vacate a judgment based upon " mistake, inadvertence, surprise, or excusable neglect." Appellant correctly notes appellees never sought to vacate the default judgment pursuant to rule 1.540(b)(1); rather, they sought to vacate the default judgment as void pursuant to rule 1.540(b)(4) because the forum selection clause in the contract deprived the trial court of subject matter jurisdiction over the case.
Ultimately, the trial court correctly concluded the forum selection clause in the contract did not deprive the court of subject matter jurisdiction over the case. See Manrique v. Fabbri, 493 So.2d 437, 439 (Fla.1986); Taurus Stornoway Invs., LLC v. Kerley, 38 So.3d 840, 842 (Fla. 1st DCA 2010); Copelco Leasing Corp. v. Besi Photo Shop, Inc., 678 So.2d 17, 18 (Fla. 4th DCA 1996). Accord R.H. Donnelley Publ'g & Adver., Inc. v. Law Office of Patricia K. Herman, P.A., 44 So.3d 208, 208 n. 1 (Fla. 5th DCA 2010). Instead, the trial court determined on its own motion at the conclusion of the hearing on appellant's motion for rehearing that the default judgment should be set aside based upon excusable neglect. However, the trial court could not set aside the default judgment based upon excusable neglect where such an issue was not presented by the pleadings, noticed for hearing, or litigated by the parties. See Neumann v. Neumann, 857 So.2d 372, 373 (Fla. 1st DCA 2003) (" It is well settled that an order adjudicating issues not presented by the pleadings, noticed to the parties, or litigated below denies fundamental due process." ). Moreover, appellant correctly asserts, and appellees properly concede, that appellees failed to make the necessary evidentiary showing of excusable neglect, a meritorious defense, and due diligence. See Household Fin. Corp. III v. Mitchell, 51 So.3d 1238, 1241 (Fla. 1st DCA 2011) (holding that a party moving to set aside a default must show that the failure to file a timely responsive pleading was due to excusable neglect, that there is a meritorious defense to the claim, and that the request for relief from default was made with reasonable diligence after it was discovered).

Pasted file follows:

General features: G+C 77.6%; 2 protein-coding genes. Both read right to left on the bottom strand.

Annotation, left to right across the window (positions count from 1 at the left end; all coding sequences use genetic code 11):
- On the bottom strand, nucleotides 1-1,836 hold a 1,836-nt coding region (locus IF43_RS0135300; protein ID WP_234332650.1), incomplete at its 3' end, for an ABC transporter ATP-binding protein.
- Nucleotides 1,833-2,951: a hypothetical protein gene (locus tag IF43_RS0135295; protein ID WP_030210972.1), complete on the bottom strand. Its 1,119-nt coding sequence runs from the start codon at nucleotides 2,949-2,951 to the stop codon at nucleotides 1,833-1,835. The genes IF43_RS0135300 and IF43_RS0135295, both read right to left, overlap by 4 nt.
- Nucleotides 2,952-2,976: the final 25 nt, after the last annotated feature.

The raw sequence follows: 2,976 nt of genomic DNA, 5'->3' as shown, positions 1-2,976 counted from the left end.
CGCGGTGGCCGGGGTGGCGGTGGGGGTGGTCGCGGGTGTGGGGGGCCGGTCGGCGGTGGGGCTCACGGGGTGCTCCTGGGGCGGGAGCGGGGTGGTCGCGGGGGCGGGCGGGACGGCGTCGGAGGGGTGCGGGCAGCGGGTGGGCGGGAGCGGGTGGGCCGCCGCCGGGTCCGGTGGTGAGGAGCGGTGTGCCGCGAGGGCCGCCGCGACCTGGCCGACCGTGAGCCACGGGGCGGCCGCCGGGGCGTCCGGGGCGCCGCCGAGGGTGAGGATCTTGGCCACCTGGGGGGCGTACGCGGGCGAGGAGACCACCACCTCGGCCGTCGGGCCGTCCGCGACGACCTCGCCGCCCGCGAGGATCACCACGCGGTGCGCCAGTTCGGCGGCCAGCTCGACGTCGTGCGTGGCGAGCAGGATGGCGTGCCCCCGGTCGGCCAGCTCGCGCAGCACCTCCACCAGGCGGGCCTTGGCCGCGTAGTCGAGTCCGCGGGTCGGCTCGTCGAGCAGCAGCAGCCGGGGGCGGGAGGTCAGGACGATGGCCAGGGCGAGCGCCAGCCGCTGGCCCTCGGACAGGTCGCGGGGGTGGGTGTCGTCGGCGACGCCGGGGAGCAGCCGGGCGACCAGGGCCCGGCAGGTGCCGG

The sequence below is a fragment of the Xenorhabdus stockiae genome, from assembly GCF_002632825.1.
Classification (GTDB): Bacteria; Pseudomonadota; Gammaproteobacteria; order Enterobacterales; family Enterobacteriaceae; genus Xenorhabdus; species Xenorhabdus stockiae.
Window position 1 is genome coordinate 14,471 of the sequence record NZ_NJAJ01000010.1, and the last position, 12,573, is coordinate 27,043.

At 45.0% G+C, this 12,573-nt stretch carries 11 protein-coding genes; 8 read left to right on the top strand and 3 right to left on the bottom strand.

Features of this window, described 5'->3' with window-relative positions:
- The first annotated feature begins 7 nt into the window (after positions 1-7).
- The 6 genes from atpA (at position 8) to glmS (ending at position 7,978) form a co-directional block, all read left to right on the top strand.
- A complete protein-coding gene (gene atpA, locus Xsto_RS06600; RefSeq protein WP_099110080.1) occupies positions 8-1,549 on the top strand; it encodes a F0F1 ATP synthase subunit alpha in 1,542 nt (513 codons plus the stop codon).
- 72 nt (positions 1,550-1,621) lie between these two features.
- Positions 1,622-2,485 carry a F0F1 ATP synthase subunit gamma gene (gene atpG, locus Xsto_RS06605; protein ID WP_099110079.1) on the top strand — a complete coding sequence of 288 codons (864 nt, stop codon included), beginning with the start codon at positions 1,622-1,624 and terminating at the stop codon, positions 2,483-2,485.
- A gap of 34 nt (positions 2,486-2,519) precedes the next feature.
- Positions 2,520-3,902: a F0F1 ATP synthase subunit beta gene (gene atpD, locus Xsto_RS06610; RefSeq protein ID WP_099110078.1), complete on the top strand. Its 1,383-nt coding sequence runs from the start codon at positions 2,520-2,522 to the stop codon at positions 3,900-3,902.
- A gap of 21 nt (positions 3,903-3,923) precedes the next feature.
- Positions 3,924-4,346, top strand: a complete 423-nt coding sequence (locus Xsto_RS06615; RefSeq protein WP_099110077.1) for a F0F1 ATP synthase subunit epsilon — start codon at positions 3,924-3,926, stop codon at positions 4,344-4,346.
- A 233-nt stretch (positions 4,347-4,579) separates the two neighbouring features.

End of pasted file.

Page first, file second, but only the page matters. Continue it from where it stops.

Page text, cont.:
For the first time in their answer brief, appellees claim the trial court properly set aside the default judgment because appellant failed to properly allege personal jurisdiction over appellees in its complaint. However, it appears undisputed that appellees were served with process in Florida, where they are currently living. Moreover, a challenge to personal jurisdiction is waived if it is not raised in a party's first filing in the case. Chancelor v. BWC Invs., 57 So.3d 969, 971 (Fla. 4th DCA 2011). Because appellees participated in the proceedings below without making any objection to the lack of personal jurisdiction, appellees waived their right to contest the trial court's exercise of personal jurisdiction. See Scott-Lubin v. Lubin, 49 So.3d 838 (Fla. 4th DCA 2010); Caldwell v. Caldwell, 921 So.2d 759 (Fla. 1st DCA 2006); Solmo v. Friedman, 909 So.2d 560 (Fla. 4th DCA 2005); Boice v. Warnstedt, 696 So.2d 448 (Fla. 4th DCA 1997); EGF Tampa Assocs. v. Edgar V. Bohlen, G.F.G.M. A.G., 532 So.2d 1318, 1321 (Fla. 2d DCA 1988).
If this court rejects their argument that the trial court's order should be affirmed based on a lack of personal jurisdiction, appellees claim they could establish excusable neglect, a meritorious defense, and due diligence on remand. Appellant responds this would be improper and fundamental error, citing Purcell v. Deli Man, Inc.,411 So.2d 378 (Fla. 4th DCA 1982), which held the trial court committed fundamental error ...